A Christian School Established in Honolulu
Mrs. Bingham established a Christian school in Honolulu. After three months, it had an enrollment of forty students, who attended a five-to-six-hour school day. A very exciting aspect of this school was the zealous recitation of these majestic truths by forty little Hawaiian students each morning, in their own language, in one accord:

In the beginning, God created the heavens and the earth.
Jehovah is in heaven, and He is everywhere.
Jesus Christ, the good Son of God, died for our sins.
We must pray to Jehovah, and love His Word.
God loves good men, and good men love God.11

The Prayers of Henry Opukahaia Answered
The agility and talent displayed by the Hawaiians, their ability to understand and rapidly master lessons in Christian education were further proofs of God’s providential answer to the prayers of Henry Opukahaia and his Hawaiian fellow-believers.
Sabbath school instruction grew by leaps and bounds. One of the lessons consisted of reading and interpreting the moving Memoirs of Henry Opukahaia, which caused many of the students to weep with conviction and repentance.12

The Bible, the Ten Commandments,
And Prayer Taught to the Students
The students also learned the Ten Commandments, Catechism for children, and other priceless gems through oral recitation and memorization, prior to the Bible and other books being prepared in their language. They often practiced these lessons, rehearsing them to others. Thus they were enlightened about God, the soul, heaven and eternal rewards – the great pivotal doctrines of our faith upon which moral excellence, and Christian civilization is based. These, in turn, produced positive, abiding results in the lives of the people and their society.13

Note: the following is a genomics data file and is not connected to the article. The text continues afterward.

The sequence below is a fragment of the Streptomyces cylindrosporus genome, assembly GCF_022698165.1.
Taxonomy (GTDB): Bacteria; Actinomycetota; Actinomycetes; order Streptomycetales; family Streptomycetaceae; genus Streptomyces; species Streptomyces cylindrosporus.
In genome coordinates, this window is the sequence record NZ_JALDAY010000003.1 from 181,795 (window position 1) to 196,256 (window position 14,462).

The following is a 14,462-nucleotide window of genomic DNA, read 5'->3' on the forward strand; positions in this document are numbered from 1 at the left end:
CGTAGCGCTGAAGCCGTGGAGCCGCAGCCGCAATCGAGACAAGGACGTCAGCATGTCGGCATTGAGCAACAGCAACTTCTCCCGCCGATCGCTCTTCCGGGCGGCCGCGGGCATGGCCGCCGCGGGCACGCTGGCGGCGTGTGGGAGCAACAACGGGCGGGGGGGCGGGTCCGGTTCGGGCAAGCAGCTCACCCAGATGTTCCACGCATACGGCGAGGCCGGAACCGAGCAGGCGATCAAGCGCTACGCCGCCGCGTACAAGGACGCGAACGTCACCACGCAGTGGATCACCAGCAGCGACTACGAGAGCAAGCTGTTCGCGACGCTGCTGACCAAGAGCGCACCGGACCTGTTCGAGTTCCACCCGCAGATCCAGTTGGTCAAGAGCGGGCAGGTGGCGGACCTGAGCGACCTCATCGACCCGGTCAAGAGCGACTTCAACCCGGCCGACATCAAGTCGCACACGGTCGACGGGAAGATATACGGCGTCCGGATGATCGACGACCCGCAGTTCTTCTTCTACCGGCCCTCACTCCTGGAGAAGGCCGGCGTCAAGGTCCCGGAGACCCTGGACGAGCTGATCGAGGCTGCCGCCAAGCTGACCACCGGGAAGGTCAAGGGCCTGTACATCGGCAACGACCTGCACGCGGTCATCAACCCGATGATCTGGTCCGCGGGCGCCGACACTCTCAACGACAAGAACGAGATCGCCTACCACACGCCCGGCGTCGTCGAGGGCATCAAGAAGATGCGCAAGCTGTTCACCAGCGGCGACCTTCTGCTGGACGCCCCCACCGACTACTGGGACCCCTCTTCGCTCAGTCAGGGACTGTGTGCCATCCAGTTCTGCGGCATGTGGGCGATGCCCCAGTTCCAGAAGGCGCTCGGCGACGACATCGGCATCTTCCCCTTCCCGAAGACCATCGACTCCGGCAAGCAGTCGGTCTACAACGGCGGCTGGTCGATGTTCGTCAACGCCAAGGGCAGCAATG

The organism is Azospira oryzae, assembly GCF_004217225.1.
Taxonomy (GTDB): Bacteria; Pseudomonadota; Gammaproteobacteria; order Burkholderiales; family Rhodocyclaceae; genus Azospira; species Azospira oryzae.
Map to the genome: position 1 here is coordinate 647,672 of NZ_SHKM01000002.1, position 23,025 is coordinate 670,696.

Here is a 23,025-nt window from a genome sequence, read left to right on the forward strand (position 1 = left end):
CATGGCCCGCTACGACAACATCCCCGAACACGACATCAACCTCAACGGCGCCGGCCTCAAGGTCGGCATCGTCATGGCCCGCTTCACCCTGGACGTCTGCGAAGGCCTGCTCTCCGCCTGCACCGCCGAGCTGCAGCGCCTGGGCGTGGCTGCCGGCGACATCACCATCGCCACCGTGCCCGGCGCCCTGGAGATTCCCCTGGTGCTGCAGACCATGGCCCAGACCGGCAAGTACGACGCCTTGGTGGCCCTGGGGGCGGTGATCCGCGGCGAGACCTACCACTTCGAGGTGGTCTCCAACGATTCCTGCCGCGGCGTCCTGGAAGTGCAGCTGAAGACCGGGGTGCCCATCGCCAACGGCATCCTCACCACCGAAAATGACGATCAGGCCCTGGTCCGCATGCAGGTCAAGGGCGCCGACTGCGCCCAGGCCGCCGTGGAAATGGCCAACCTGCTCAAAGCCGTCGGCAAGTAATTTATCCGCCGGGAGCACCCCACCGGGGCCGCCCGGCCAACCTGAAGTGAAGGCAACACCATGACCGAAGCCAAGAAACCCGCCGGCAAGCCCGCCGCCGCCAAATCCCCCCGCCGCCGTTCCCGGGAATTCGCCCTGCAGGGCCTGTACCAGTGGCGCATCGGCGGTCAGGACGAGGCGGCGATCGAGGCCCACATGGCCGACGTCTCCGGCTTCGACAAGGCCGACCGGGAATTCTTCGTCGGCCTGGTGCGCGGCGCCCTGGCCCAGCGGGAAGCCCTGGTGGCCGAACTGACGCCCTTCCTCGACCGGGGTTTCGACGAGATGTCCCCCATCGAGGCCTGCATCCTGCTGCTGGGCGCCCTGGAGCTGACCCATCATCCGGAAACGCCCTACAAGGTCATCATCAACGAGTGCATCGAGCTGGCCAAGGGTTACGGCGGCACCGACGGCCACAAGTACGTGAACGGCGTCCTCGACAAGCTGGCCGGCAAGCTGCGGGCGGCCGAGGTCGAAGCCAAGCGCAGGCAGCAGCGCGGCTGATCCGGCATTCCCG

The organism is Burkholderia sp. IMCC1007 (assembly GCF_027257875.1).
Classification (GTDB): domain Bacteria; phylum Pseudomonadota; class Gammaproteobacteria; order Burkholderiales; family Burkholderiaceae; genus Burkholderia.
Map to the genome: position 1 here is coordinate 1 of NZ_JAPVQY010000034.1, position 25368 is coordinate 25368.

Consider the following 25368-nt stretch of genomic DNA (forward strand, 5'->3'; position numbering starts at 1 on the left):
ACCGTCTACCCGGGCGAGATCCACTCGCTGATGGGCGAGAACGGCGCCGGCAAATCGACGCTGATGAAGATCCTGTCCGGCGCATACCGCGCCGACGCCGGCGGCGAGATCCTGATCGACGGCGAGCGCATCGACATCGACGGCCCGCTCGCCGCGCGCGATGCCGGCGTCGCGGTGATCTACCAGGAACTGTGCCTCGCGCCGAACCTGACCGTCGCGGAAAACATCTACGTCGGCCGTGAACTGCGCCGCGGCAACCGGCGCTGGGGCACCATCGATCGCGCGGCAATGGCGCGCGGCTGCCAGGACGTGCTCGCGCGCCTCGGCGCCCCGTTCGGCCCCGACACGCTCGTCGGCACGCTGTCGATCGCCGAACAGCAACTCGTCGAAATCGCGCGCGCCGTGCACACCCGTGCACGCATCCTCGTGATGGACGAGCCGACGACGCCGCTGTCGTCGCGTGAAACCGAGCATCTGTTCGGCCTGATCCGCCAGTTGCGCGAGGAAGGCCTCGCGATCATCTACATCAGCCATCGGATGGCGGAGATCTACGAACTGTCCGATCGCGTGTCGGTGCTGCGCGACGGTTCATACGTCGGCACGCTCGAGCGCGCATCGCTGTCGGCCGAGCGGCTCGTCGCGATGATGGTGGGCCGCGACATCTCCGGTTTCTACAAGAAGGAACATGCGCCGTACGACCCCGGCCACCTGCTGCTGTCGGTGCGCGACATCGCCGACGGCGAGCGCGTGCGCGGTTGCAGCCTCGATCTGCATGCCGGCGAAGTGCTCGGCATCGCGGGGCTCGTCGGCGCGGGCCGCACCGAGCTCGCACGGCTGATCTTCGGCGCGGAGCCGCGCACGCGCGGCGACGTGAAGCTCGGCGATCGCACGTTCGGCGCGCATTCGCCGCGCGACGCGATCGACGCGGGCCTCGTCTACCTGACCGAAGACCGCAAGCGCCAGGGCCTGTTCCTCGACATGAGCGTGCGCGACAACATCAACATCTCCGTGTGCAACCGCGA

Hawaiian History Revolutionized by Christianity
Hawaiian history, pertaining to the people and their monarchs, was revolutionized by Christianity. It is little wonder then, that the official seal of the state of Hawaii bears an imprint to this truth. Hawaii’s motto, translated, reads:

“The Life of the Land is Preserved in Righteousness.” 14

This beautiful island state has much to be proud of. The soul-rending prayers and petitions of Henry Opukahaia, first Hawaiian Christian, who was burdened for the salvation of his own people, literally changed the course of Hawaii’s history; the 1820 missionaries consequently carrying the life-changing Gospel of Jesus Christ to these distant shores.

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Bibliography:

1

Bingham, Hiram, A.M. (Member of the American Oriental Society and Late missionary of the American Board). Residence of Twenty-one years in the Sandwich Islands; or the Civil, Religious and Political History of those Islands: Comprising a particular view of the missionary operations connected with the introduction and progress of Christianity and Civilization among the Hawaiian people. New York: Herman Converse, 1848. p. 57.

2

Ibid.

3

Ibid.

4

Ibid.

5

Ibid., pp. 58-59.

6

Humphrey, Herman. (Pastor of the Congregational Church at Pittsfield, Massachusetts.) The Promised Land, a Sermon delivered at Goshen, Connecticut at the Ordination of the Reverend Messrs. Hiram Bingham and Asa Thurston, as Missionaries to the Sandwich Islands, September 29, 1819. Boston: Samuel T. Armstrong, 1819.

7

Bingham, Hiram, A.M. Residence of Twenty-one years in the Sandwich Islands.

pp. 69 – 70.

8

Ibid., pp. 48 – 49.

9

Ibid., p. 113.

10

Ibid.

11

Ibid., pp. 114-115.

12

Ibid., p. 117.

13

Ibid., p. 104.

14

Hawaii in Pictures, Visual Geography Series. Sterling Publishing Company, Inc., 1961, p. 30.